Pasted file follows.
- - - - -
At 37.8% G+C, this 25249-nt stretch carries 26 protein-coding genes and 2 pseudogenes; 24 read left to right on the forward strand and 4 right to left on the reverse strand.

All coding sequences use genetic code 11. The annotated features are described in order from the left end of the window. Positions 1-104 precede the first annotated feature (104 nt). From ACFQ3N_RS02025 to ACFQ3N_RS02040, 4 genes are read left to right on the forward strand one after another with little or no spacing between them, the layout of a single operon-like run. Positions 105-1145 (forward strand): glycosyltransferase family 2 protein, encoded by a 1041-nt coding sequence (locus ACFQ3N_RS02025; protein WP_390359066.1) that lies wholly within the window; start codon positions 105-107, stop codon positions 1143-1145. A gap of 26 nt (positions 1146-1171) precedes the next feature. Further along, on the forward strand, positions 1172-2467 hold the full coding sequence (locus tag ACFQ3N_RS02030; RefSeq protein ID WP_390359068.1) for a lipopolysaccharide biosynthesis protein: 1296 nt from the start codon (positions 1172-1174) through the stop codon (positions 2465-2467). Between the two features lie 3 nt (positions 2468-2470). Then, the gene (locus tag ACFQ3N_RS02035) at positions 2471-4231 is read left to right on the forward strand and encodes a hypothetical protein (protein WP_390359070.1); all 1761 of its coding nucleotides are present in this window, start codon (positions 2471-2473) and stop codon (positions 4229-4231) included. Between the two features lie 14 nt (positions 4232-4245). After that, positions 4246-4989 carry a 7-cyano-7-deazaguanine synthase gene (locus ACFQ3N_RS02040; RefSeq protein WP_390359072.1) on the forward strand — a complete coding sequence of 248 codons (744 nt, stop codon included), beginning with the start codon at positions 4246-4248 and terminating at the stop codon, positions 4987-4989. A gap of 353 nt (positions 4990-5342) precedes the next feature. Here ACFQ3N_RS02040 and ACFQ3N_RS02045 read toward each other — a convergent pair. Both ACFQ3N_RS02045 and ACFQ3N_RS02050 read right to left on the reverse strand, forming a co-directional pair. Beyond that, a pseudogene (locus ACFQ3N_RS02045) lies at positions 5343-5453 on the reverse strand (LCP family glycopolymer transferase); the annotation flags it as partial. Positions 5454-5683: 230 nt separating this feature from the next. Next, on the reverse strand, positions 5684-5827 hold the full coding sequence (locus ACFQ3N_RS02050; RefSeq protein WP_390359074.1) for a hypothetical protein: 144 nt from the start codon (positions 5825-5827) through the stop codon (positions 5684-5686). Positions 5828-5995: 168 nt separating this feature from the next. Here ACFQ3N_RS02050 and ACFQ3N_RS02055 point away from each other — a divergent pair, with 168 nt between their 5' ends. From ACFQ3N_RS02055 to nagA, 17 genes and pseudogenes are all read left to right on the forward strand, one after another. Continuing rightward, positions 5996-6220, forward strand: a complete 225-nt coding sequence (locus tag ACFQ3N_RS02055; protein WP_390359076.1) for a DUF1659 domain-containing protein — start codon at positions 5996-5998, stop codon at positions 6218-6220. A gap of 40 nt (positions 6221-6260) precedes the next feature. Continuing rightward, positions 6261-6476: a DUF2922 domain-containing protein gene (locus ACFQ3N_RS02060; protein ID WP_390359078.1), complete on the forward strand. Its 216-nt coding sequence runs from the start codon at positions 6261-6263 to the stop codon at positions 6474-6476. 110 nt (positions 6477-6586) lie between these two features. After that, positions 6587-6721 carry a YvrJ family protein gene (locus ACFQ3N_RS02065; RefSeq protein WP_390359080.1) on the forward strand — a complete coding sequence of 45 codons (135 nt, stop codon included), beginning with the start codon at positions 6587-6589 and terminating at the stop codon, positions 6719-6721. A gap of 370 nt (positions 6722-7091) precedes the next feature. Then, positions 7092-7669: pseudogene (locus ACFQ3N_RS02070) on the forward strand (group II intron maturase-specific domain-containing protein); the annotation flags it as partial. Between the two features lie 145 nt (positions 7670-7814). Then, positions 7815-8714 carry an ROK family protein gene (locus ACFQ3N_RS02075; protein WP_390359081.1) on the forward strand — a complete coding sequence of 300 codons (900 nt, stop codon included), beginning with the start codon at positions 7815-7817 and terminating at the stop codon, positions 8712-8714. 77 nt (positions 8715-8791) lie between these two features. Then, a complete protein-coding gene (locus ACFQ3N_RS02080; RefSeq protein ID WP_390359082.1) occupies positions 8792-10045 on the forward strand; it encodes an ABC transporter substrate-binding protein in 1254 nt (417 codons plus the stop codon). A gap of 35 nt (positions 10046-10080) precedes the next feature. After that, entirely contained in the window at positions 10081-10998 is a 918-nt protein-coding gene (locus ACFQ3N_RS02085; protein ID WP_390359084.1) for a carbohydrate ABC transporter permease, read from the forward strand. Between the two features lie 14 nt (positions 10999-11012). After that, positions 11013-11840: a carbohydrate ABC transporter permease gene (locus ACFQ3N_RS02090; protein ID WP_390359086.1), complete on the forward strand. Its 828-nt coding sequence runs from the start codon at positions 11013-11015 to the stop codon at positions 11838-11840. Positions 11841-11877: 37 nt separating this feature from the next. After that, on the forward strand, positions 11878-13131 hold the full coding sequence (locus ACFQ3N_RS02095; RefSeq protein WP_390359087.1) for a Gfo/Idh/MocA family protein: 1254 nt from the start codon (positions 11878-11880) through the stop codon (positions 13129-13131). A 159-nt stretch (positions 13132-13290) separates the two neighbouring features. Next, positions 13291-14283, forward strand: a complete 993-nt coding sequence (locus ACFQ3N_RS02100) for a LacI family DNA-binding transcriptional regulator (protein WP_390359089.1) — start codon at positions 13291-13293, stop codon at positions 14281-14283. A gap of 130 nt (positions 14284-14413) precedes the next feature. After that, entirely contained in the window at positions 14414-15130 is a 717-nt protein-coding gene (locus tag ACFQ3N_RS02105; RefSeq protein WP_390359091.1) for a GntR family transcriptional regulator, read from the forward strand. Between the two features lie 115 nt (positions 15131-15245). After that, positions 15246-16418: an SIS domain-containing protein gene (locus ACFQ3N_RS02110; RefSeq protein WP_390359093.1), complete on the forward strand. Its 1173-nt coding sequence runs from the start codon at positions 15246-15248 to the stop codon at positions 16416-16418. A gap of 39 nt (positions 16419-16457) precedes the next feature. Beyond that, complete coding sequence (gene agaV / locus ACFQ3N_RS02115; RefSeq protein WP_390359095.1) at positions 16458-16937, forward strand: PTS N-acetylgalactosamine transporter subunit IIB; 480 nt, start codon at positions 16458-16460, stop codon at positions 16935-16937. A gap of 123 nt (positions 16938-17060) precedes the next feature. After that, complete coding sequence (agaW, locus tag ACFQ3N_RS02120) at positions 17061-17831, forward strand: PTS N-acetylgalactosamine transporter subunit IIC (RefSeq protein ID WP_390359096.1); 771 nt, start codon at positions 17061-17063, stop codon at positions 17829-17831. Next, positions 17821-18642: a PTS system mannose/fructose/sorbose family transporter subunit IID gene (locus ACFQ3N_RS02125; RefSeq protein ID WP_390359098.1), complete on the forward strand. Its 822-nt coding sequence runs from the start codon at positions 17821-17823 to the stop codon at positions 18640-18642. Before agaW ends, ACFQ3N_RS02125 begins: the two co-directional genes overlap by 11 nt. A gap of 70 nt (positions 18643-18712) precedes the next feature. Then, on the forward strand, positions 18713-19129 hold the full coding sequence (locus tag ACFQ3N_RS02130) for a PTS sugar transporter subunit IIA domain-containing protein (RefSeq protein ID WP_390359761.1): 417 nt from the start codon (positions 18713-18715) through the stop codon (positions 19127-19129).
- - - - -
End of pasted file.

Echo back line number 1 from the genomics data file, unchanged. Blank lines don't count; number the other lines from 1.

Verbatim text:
At 37.8% G+C, this 25249-nt stretch carries 26 protein-coding genes and 2 pseudogenes; 24 read left to right on the forward strand and 4 right to left on the reverse strand.